Are there PAH concentrations of concern in asphalt-based pavement sealants?
Coal tar and asphalt have different molecular structures stemming from their origins: coal tar is a byproduct of the production of coke from coal and asphalt is derived from the refining of crude petroleum. Product analyses by the City of Austin indicates that coal tar sealcoat products have median concentrations of total PAHs about 70 times higher than concentrations in asphalt-based sealcoat products.
During our annual surveys of stream sediment chemistry, concentrations of Total PAHs (the sum of 16 compounds) generally range from <1mg/kg to over 200 over the past 15 years (Fig. 1). A screening value of 23 mg/kg is used as a threshold, above which, aquatic life use is expected to be negatively effected (Probably Effects Concentration, or PEC), and most of our data falls below this value. However there are a number of locations that have exceeded this value one or more times, and we are looking at these sites carefully for temporal trends and potential best practices that will address the source of PAHs to these sites.
Figure 1: Box plot of total PAH (mg/Kg) collected in EII sampling from 1996-2010. Black diamonds represent means, notched lines represent medians, and small circles represent outliers.
The City of Austin continually seeks ways to educate producers, applicators, buyers and the general public about coal tar and the coal tar ban. City of Austin staff:
By removing this potent source of PAHs to our environment, we are reducing PAHs in our streams. A United States Geological Survey (USGS) study conducted in 2014 showed a 58% reduction in PAH’s in lake sediment from Lady Bird Lake.
Vehicle tires abrade parking lot sealcoat into small particles. These small particles are washed off parking lots by precipitation and into storm sewers and streams. Sealcoat “wear and tear” is visible in high traffic areas within a few months after application. Sealcoat manufacturers recommend reapplication every 2 to 3 years.
Besides urban runoff as a pathway, PAH can originate from atmospheric fallout of particulates from naturally occurring combustion sources like forest fires or from fossil fuel combustion - incomplete burning of carbon-containing materials like oil, wood, garbage, and coal. Automobile exhaust and industrial emissions are additional sources. They contain high levels of PAHs. More PAHs form when materials burn at low temperatures such as in wood fires and cigarettes than in high-temperature furnaces.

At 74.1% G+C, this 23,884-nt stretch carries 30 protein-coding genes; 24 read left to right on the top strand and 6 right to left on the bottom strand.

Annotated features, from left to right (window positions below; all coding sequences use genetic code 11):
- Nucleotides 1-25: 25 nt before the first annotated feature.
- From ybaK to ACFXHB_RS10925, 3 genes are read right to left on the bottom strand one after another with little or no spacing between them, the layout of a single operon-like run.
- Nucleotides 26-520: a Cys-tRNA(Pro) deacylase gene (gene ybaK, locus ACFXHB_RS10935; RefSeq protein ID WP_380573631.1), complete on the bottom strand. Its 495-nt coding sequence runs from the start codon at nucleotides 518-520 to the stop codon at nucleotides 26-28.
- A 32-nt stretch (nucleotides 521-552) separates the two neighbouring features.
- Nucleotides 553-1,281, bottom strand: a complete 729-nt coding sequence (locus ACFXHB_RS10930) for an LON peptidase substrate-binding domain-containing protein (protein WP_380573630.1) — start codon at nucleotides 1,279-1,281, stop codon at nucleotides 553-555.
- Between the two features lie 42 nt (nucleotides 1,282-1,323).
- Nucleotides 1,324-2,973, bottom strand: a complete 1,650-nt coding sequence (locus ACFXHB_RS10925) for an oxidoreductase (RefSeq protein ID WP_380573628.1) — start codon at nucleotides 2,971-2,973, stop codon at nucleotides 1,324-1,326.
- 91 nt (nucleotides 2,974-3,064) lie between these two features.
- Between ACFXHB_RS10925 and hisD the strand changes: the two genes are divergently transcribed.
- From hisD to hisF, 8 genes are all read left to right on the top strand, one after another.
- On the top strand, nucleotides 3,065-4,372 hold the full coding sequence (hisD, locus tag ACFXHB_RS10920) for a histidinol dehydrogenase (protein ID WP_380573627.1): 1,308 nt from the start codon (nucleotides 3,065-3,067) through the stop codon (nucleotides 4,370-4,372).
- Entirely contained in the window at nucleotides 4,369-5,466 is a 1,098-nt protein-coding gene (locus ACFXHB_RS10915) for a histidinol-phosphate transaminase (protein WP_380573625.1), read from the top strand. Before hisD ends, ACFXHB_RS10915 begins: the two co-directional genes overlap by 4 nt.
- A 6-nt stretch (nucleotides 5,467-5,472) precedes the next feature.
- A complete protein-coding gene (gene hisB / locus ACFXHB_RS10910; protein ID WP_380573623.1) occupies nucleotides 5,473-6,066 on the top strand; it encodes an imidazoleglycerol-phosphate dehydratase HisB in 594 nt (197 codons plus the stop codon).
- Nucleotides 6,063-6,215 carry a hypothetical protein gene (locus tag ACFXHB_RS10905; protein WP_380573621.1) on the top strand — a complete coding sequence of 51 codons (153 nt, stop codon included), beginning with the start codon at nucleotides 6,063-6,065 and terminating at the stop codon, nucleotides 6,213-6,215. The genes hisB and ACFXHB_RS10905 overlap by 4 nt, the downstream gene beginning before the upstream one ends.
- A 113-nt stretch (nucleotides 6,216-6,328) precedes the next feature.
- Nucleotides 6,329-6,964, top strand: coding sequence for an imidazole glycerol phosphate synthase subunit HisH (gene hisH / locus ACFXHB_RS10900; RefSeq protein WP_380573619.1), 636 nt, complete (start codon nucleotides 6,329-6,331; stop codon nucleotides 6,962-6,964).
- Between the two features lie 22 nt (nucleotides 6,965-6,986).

Many useful products such as mothballs, blacktop, and creosote wood preservatives contain PAHs. They are also found at low concentrations in some special purpose skin creams and anti-dandruff shampoos that contain coal tars.
The detrimental effects of PAHs aquatic ecosystems are well documented. Examples:
The City of Austin has conducted a range of laboratory and field experiments which documented the negative effect that PAHs from coal tar sealants have on benthic invertebrates that live in our streams. This work was a primary support and motivator for the ban of coal tar sealants in Austin
Considering Seal Coating your Parking Lot?
The following recommendations will assist you in getting a better job that lasts longer while protecting the environment
Choose the Right Applicator
Choose the Right Product
Ensure a Good Application
For additional information of the recommendations provided, please call 512-974-2550.
There are a variety of forces that wear sealant off of lots and driveways, but the abrasion of tires is probably the dominant one. In temperate northern climates, snow plows are probably another major factor. The City of Austin did a photographic coal tar sealant wear study, finding that drive areas wear at about 5% per year, and parking areas at about 1.5%, with an average of about 2.5% per year. A study in 2010 by the University of New Hampshire found that export of PAHs off of parking lots was much greater in the first three months (1357ug/L) than in the two years following application (17-116 ug/L), although elevated concentrations (52ug/L) of PAH from coal tar lots can persist for at least 5 years (Selbig, 2005).
Currently, the use of coal tar-based pavement sealant is not federally regulated. In 1992, the U.S. environmental Protection Agency excluded coke product residues, including coal tar, from classification as hazardous wastes if they are recycled. Under the Resource Conservation and Recovery Act, coal tar-based pavement sealants are products that contain recycled coal tar and, therefore, are not regulated.
|District of Columbia||Washington|
|Minnesota (29 Citywide Bans)||Albertville, Buffalo, Cannon Falls, Centerville, Circle Pines, Eden Prairie, Edina, Elk River, Falcon Heights, Golden Valley, Hutchinson, Inver Grove Heights, Little Canada, Maplewood, Medina, Minneapolis, Newport, New Hope, Oakdale, Prior Lake, Rosemount, Roseville, Shoreview, Shorewood, Vadnais Heights, Waconia, West St. Paul, White Bear Lake, Woodland|
|New York||Suffolk County|
|Texas||Austin, Bee Cave , Edwards Aquifer: Comal and Hays Counties|